From the top of this ridge, one can see what New Yorkers erroneously call the HArlem River, really a shipping channel cut beside the course of the old riverbed in the 1920s. (The old Harlem River course is now dry land covered with apartment buildings and belonging to the Bronx, having been severed by man from Manhattan.) Along this watercourse is a railroad track with crushed limestone from the Catskill Mountain quarries, bearing numerous fossils. Above this railbed on a shaded roadside is a humble Buddhist cemetery, hardly recognizable except for the modest mounds of stone and the tiny ceremonial monuments.

Also from the top of this ridge, one can look across the water to a hidden jewel of evolution in New York City, under the Henry Hudson Bridge, behind the Spuyten Duyvil train station. A barely discernible patch of water behind a solid wall of ditch weed, this little-known patch of antiquity sits beside a heavily used train station surrounded by parked cars. But the dense grass shields it from prying eyes. Mr. Horenstein picks his way gingerly through the grass to show off the beauty of the place.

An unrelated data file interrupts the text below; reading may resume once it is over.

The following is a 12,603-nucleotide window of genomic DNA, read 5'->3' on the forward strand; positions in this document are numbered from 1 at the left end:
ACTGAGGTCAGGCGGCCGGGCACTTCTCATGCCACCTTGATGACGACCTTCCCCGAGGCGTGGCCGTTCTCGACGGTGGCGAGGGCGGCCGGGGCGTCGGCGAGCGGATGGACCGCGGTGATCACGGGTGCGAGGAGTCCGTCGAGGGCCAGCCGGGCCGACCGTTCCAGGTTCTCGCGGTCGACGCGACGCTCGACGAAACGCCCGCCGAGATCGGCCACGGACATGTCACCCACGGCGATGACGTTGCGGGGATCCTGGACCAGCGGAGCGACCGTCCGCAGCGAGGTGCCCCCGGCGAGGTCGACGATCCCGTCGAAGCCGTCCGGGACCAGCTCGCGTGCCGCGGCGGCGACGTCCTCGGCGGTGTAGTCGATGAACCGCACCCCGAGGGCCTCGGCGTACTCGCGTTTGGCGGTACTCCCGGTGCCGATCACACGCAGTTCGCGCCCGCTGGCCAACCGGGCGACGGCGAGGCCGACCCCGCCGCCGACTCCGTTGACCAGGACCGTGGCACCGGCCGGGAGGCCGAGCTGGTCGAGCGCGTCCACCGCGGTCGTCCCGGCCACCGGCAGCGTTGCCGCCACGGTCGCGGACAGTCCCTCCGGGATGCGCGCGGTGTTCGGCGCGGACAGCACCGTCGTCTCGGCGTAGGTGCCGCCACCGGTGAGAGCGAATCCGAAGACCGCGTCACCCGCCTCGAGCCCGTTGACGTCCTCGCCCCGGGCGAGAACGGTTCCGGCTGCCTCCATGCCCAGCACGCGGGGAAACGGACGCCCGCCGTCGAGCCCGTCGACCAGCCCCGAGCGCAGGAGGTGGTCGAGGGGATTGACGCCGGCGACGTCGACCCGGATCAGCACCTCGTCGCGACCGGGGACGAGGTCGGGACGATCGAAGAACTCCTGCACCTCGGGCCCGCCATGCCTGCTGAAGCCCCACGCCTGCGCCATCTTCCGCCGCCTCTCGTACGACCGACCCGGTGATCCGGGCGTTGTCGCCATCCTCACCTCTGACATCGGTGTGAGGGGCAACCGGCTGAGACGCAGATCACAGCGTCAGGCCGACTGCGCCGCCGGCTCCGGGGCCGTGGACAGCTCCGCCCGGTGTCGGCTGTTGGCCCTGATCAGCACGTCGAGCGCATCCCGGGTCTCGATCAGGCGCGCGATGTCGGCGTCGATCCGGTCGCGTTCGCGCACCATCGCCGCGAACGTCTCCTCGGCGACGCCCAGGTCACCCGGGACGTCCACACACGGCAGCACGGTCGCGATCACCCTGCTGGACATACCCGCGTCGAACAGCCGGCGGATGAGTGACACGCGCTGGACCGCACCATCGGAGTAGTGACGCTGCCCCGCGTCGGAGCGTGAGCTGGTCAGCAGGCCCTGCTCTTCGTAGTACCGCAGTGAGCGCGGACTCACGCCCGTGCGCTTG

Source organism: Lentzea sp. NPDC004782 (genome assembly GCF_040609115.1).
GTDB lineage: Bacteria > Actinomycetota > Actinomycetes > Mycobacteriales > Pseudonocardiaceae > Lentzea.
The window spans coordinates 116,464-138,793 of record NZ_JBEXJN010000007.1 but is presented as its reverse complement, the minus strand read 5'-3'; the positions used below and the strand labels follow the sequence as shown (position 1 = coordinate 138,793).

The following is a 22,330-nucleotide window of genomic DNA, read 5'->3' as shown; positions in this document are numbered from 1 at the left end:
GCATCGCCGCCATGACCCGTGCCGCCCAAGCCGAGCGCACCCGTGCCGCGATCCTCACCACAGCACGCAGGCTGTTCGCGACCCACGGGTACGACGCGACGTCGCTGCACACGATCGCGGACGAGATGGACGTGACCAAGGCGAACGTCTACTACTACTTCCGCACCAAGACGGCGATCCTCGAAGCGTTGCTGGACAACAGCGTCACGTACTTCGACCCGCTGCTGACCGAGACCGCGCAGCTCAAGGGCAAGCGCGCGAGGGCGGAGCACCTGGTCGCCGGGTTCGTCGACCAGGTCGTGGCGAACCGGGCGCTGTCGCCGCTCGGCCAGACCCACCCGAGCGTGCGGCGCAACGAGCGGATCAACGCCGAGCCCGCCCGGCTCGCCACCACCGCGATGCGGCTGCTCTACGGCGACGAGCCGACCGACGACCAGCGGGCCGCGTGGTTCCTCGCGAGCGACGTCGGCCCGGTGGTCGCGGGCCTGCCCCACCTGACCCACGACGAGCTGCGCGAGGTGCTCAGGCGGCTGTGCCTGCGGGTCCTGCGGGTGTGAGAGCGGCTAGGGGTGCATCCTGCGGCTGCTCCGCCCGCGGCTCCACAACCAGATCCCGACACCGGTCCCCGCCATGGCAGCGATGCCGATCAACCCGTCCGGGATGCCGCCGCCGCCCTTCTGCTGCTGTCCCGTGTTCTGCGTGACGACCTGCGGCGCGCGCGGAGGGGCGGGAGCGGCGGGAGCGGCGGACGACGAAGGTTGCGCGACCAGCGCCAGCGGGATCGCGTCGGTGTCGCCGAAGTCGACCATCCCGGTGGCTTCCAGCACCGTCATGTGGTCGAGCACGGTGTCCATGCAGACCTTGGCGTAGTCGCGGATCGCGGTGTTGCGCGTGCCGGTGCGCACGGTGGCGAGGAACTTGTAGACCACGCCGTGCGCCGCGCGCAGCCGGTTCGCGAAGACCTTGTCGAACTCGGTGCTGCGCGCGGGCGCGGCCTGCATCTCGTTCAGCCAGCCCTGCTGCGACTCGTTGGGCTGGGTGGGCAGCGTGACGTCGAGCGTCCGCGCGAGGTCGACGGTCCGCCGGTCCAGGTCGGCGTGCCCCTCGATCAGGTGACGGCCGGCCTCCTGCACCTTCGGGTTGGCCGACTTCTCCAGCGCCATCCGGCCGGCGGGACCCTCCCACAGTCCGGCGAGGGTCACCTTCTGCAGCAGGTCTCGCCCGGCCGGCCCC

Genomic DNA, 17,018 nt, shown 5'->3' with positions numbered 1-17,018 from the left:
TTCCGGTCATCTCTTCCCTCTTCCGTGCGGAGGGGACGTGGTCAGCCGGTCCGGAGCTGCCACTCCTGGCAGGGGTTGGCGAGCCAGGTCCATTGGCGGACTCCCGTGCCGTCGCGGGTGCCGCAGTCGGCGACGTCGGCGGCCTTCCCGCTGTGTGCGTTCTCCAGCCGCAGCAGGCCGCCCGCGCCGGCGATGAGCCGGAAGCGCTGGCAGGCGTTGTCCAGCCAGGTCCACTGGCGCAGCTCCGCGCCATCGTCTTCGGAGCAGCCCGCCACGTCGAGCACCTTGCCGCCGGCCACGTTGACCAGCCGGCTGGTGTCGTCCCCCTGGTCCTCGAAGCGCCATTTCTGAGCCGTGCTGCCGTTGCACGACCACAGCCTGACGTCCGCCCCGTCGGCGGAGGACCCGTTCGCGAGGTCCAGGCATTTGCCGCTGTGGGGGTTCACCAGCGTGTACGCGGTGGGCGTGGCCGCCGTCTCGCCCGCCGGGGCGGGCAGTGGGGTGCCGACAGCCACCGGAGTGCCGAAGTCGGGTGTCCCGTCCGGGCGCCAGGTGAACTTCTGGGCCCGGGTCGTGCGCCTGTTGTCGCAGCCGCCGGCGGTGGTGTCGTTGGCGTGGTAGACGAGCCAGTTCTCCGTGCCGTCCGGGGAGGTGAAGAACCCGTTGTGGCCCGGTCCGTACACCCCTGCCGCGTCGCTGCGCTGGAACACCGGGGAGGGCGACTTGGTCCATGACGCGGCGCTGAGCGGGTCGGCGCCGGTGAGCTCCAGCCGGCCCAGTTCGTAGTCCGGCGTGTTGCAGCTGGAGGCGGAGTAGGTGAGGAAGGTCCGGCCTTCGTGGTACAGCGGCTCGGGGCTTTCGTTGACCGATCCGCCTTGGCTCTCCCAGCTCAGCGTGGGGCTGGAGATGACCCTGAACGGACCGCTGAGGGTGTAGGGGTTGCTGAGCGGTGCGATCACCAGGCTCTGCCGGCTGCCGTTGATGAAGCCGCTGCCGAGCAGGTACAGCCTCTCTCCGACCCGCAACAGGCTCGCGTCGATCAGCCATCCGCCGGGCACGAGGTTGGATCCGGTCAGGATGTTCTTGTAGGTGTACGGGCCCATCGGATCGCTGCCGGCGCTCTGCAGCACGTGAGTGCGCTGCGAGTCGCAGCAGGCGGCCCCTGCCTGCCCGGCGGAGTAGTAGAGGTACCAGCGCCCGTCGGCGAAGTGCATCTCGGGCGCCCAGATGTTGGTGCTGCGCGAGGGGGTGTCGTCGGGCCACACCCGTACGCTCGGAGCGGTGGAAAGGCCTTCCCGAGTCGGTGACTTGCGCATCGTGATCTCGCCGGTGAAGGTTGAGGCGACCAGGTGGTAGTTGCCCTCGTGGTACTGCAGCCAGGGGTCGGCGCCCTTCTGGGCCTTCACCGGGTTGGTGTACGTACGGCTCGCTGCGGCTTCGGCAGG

Here in the shadow of a huge arching bridge is a spring-fed pond, 20 feet across filled with primitive life, a sort of ecological soup stock, breeding insects, bullfrogs, gold fish, and other less visible creatures. Irides cent blue darning needles and dragonflies hover on the surface of the pond, impervious to the roaring traffic overhead; a flame-orange patch of goldfish feeds quietly just beneath the surface; and primordial-looking tadpoles scatter the loam on the pond floor in search of the abundant insect life that thrive there.

What if everybody did abandon the city, as Mr. Horenstein muses? Looking around this busy pond, one realizes it would be a new primeval forest in no time at all.